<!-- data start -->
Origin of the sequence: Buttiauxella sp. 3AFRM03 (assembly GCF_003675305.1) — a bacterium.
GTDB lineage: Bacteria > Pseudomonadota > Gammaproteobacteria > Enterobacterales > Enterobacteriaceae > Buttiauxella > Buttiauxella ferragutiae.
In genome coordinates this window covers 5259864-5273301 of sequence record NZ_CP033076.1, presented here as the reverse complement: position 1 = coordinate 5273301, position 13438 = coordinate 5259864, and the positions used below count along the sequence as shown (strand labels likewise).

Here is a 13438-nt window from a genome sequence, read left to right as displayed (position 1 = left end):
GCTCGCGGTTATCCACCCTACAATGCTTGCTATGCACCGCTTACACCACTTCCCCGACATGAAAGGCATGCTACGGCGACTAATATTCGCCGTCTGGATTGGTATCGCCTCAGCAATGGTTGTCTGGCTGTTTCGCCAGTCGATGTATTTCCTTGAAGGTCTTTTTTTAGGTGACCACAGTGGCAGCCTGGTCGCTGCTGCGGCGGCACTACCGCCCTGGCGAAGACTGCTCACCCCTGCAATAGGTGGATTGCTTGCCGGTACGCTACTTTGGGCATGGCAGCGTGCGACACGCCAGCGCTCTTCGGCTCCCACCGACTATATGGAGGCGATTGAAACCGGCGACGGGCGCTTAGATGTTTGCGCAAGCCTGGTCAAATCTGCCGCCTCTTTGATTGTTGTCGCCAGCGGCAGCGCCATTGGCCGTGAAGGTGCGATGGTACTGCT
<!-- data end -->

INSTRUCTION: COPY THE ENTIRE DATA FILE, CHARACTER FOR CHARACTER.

Origin of the sequence: Buttiauxella sp. 3AFRM03 (assembly GCF_003675305.1) — a bacterium.
GTDB lineage: Bacteria > Pseudomonadota > Gammaproteobacteria > Enterobacterales > Enterobacteriaceae > Buttiauxella > Buttiauxella ferragutiae.
In genome coordinates this window covers 5259864-5273301 of sequence record NZ_CP033076.1, presented here as the reverse complement: position 1 = coordinate 5273301, position 13438 = coordinate 5259864, and the positions used below count along the sequence as shown (strand labels likewise).

Here is a 13438-nt window from a genome sequence, read left to right as displayed (position 1 = left end):
GCTCGCGGTTATCCACCCTACAATGCTTGCTATGCACCGCTTACACCACTTCCCCGACATGAAAGGCATGCTACGGCGACTAATATTCGCCGTCTGGATTGGTATCGCCTCAGCAATGGTTGTCTGGCTGTTTCGCCAGTCGATGTATTTCCTTGAAGGTCTTTTTTTAGGTGACCACAGTGGCAGCCTGGTCGCTGCTGCGGCGGCACTACCGCCCTGGCGAAGACTGCTCACCCCTGCAATAGGTGGATTGCTTGCCGGTACGCTACTTTGGGCATGGCAGCGTGCGACACGCCAGCGCTCTTCGGCTCCCACCGACTATATGGAGGCGATTGAAACCGGCGACGGGCGCTTAGATGTTTGCGCAAGCCTGGTCAAATCTGCCGCCTCTTTGATTGTTGTCGCCAGCGGCAGCGCCATTGGCCGTGAAGGTGCGATGGTACTGCT